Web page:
Skip to Content
Streetsblog USA home
Streetsblog USA home
Log In
Streetsblog.net

What a Difference 60 Years Makes: Dragnet’s Hunt for a Hit-and-Run Killer

We have to thank Network blog Copenhagenize for pointing us to this video, from a 1954 episode of the classic detective series Dragnet. In this installment, Los Angeles Police Detective Joe Friday and his team investigate a hit-and-run collision that killed a woman crossing the street with her grandson.

Apparently the attitude toward traffic deaths among law enforcement officials has changed quite a bit since 1954, notes Copenhagenize’s Mikael Colville-Andersen:

As Sergeant Joe Friday puts it [6 minutes, 18 seconds in]: "How much difference, for example, as far as moral guilt is concerned, is there between the following: #1 the man who plans a killing, takes up a gun, finds his victim and shoots him to death. And #2 the man who thinks he has to look out for no one’s welfare but his own, gets behind the wheel of a car, disregards the ordinary rules of safety and proceeds to commit homicide with a motor vehicle. Often times the crime masquerades under the guise of an accident. Morally, no matter how you spell it, it adds up to murder just as surely as if the person had taken a gun and shot his victim down."

Imagine. Look at how much air time was given to a hit & run. Things have certainly changed. Maybe lucrative car commercials ended up weeding out bad branding like this storyline.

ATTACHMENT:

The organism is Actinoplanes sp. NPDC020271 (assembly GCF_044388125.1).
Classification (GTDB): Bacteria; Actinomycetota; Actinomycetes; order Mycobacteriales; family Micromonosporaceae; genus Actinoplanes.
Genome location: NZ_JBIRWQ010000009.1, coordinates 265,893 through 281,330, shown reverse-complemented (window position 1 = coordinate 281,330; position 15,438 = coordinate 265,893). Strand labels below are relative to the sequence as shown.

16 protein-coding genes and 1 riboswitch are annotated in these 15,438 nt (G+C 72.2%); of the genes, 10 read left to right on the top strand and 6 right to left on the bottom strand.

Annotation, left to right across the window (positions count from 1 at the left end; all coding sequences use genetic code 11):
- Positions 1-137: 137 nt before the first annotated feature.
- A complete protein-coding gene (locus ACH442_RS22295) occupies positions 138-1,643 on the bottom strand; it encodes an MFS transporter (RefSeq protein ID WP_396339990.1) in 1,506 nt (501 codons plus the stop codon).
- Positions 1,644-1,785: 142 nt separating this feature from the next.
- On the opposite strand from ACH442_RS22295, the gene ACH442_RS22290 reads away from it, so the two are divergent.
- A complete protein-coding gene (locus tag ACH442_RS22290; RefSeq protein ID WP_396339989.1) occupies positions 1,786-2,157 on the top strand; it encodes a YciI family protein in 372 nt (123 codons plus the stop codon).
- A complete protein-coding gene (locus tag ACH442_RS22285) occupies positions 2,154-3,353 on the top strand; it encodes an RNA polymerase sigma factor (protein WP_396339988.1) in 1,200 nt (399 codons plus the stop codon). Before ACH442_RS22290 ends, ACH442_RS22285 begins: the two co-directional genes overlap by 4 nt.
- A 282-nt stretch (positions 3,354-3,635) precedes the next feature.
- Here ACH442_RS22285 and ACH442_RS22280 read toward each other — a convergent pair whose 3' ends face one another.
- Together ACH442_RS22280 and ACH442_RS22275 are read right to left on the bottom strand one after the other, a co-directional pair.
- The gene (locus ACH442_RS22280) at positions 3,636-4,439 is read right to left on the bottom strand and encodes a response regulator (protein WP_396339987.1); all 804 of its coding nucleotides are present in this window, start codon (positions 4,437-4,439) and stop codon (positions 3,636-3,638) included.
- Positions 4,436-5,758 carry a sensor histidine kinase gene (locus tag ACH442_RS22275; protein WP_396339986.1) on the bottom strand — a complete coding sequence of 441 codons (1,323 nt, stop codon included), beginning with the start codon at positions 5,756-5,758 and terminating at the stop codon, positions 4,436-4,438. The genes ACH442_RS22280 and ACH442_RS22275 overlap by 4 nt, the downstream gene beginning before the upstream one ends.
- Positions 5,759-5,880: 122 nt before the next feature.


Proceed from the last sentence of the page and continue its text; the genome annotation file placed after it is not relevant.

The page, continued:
Contrast that with modern-day New York City, where the family members of hit-and-run victims have to sue the police department for failing to investigate a very similar crime. Where's Joe Friday when you need him?

Elsewhere on the Network today: Economics of Place discusses the value of placemaking initiatives in cities like Detroit, where basic infrastructure may be in a state of complete disrepair. Urban Review STL considers the proper alignment for the St. Louis streetcar. And Human Transit says that when Apple and Google fight, map users lose.

Stay in touch

Sign up for our free newsletter

More from Streetsblog USA

Delivery Worker Minimum Wage Shows Promise … For Some, Data Shows

New data from New York City's Department of Consumer and Worker Protection shows minimum wage is bringing order to a previously wild industry.

July 15, 2024

Monday’s Headlines Go Through Basic Training

An NYU study looks into why the U.S. is lagging behind on high-speed rail, and one transportation expert ponders the impact on growth.

July 15, 2024

Sustainable Transportation Advocates Need to Talk About Sustainable Urban Design

A new book hopes to act as a "magic decoder ring" to our built environment — and a powerful tool to understand how sustainable transportation networks can fit within them.

July 15, 2024

Long Beach Leads in Traffic Circles

Traffic circles aren't quite ubiquitous in Long Beach, but they're around. Riding and walking through the city one encounters circles in neighborhoods rich and poor, new and old.

July 12, 2024

Friday’s Headlines Take Me to the River

Politico reports that the Biden administration is investing $2.5 billion in updating aging Mississippi River locks and dams like this one in Iowa. Transporting freight by barge produces less emissions than trucks or even rail.

July 12, 2024
See all posts